We hear so much about China and Japan competing on and for the Korean peninsula, now and historically, that we overlook one other great Northeast Asian power.
That would be Russia, which has a 17-kilometer border with North Korea as the Tumen River flows into the sea. Continue reading
As oft said here, America is suiciding itself, and in more ways than this article states.
Note: As in other rare cases when an article deserves special recognition, a majority of this article will stay posted here. Still be sure to click the source link for the full article.
A new round of the “Great Game”* in Syria demonstrates not so much Moscow’s growing power, as the intellectual vacuum in the West.
Western leaders, the media and experts state the obvious: the Kremlin is trying to save Assad. Of course, yes, but principal points remain outside of the focus of their attention.
It is not only about Syria. It’s about two polar ideologies, two worldviews that are incompatible with each other. Continue reading
Exactly what was predicted here long ago as a potential outcome is now stated in this article: The EU will eventually break up into a two tier hiearchy. Also mentioned was the Mediterranean nations being a source of gas and oil to fuel and rebuild Europe’s economy, which is why Greece and Cyprus have been subjugated into EU vassal states and likely will remain on board any future EU integration — they’re too strategically important to lose. The United States of Europe is indeed coming.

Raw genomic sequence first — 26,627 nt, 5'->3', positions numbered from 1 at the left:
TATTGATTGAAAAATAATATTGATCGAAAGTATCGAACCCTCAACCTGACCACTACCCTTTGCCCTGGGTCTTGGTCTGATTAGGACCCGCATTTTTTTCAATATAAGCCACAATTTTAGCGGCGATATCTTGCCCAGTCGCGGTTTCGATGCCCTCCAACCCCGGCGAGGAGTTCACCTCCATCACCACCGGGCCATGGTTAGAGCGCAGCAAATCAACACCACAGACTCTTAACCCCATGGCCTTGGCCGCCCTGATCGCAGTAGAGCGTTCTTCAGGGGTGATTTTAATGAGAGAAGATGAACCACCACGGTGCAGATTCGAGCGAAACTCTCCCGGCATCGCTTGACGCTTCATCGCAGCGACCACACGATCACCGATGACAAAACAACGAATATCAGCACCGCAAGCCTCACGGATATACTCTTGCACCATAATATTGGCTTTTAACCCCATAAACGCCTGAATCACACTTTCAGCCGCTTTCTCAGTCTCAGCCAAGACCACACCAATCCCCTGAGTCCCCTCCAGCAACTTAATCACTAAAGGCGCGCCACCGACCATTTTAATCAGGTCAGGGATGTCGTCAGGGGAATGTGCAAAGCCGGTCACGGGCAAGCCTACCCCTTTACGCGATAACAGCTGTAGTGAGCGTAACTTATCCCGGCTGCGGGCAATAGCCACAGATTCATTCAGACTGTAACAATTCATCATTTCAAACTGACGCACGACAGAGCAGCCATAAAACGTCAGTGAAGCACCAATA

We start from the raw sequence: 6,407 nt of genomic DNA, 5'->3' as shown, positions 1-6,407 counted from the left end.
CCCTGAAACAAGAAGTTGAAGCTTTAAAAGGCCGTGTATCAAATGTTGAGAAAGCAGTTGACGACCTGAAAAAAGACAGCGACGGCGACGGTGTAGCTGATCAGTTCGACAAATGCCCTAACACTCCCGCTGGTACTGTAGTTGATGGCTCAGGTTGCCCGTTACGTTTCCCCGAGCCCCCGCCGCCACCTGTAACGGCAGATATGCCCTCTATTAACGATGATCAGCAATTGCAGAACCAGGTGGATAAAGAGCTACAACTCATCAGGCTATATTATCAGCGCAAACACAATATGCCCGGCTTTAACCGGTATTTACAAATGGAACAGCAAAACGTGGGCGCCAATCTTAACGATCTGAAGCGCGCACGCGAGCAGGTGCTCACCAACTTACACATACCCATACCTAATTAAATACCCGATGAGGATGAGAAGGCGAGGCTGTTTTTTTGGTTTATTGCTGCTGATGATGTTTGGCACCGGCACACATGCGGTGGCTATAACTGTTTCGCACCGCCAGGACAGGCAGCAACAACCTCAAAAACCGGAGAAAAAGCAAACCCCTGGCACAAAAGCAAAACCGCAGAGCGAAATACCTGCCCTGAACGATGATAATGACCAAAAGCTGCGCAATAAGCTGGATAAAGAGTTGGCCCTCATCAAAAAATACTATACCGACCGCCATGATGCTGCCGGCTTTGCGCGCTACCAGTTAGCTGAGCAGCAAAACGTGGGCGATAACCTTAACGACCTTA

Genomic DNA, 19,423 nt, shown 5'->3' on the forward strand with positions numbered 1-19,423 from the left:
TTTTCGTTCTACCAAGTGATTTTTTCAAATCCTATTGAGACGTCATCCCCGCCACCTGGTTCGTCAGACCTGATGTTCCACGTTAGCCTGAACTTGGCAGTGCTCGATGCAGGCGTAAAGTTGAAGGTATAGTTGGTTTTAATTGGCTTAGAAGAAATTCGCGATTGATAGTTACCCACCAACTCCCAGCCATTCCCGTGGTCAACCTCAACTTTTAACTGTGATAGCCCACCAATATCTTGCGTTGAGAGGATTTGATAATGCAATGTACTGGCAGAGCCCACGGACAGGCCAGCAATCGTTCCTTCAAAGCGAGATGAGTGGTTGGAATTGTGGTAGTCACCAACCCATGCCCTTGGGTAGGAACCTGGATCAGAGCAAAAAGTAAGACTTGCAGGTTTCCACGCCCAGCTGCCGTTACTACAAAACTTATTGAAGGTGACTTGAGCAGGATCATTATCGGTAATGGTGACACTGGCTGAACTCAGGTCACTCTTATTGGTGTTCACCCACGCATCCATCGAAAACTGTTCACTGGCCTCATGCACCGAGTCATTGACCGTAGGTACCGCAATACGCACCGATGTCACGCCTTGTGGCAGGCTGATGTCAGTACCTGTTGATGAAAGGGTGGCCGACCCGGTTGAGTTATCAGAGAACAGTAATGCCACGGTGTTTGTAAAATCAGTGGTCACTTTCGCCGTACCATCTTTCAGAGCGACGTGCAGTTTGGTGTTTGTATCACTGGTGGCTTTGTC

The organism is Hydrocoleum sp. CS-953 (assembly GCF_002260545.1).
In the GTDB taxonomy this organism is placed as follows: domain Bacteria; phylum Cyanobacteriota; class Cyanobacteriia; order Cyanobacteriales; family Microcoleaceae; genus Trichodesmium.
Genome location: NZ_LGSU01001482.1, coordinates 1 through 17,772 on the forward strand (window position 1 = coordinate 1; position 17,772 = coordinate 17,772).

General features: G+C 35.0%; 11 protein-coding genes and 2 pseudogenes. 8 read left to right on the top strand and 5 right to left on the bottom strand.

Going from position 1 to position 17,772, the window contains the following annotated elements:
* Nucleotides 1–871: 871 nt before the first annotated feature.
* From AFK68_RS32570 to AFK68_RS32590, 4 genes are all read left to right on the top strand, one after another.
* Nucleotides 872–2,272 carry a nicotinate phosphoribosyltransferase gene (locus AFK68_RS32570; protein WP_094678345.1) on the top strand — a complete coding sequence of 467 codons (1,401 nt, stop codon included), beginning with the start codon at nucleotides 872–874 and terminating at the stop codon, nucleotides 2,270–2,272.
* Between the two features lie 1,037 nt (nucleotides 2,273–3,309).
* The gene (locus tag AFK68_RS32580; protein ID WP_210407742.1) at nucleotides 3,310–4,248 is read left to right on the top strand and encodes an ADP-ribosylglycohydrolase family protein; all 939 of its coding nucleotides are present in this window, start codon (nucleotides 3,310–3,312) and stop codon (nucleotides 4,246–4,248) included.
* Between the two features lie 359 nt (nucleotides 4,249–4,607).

The term “the Great Game” referred to the strategic rivalry between the British and Russian empires in Central Asia. Today’s Great Game is the battle for economic survival in a world of low economic growth. In such a world economic nationalism reasserts itself, reducing free trade in goods and services and free movement of capital. Escalating sovereign debt and banking sector problems will favour European introspection.
Individual European economies are modest in size relative to the US. But as a single entity the European Union, including the 17-member eurozone, accounts for more than 25 per cent of global GDP, making it the world’s largest economic unit. Continue reading
“What we are seeing is the U.S. losing its ability to shape events in the region, even though it remains by far the pre-eminent military power,” says Waleed Hazbun, director of the Centre for Arab and Middle Eastern Studies at the American University in Beirut.
“You’re seeing others moving in to fill the gap.”
In some ways, experts say, there are echoes of 19th and 20th century scrambles for resources, territory and influence.
“Bottom line: there will be more players in the sandbox,” says Hayat Alvi, lecturer in Middle Eastern studies at the US Naval War College. “The Middle East has always been the venue for the “Great Game.”.. Rising powers will see opportunities and advantages in engaging in (that), just like the colonial powers.”
Continue reading article: Global “great power politics” returns to Mideast (Reuters)